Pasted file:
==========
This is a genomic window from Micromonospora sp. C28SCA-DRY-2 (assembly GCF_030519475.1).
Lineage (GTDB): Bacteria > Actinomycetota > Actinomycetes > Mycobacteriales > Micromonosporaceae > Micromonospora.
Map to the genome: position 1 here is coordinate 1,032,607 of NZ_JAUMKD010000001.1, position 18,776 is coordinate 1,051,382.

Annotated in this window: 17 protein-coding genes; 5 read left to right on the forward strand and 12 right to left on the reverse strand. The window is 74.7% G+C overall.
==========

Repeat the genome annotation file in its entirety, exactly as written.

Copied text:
This is a genomic window from Micromonospora sp. C28SCA-DRY-2 (assembly GCF_030519475.1).
Lineage (GTDB): Bacteria > Actinomycetota > Actinomycetes > Mycobacteriales > Micromonosporaceae > Micromonospora.
Map to the genome: position 1 here is coordinate 1,032,607 of NZ_JAUMKD010000001.1, position 18,776 is coordinate 1,051,382.

Annotated in this window: 17 protein-coding genes; 5 read left to right on the forward strand and 12 right to left on the reverse strand. The window is 74.7% G+C overall.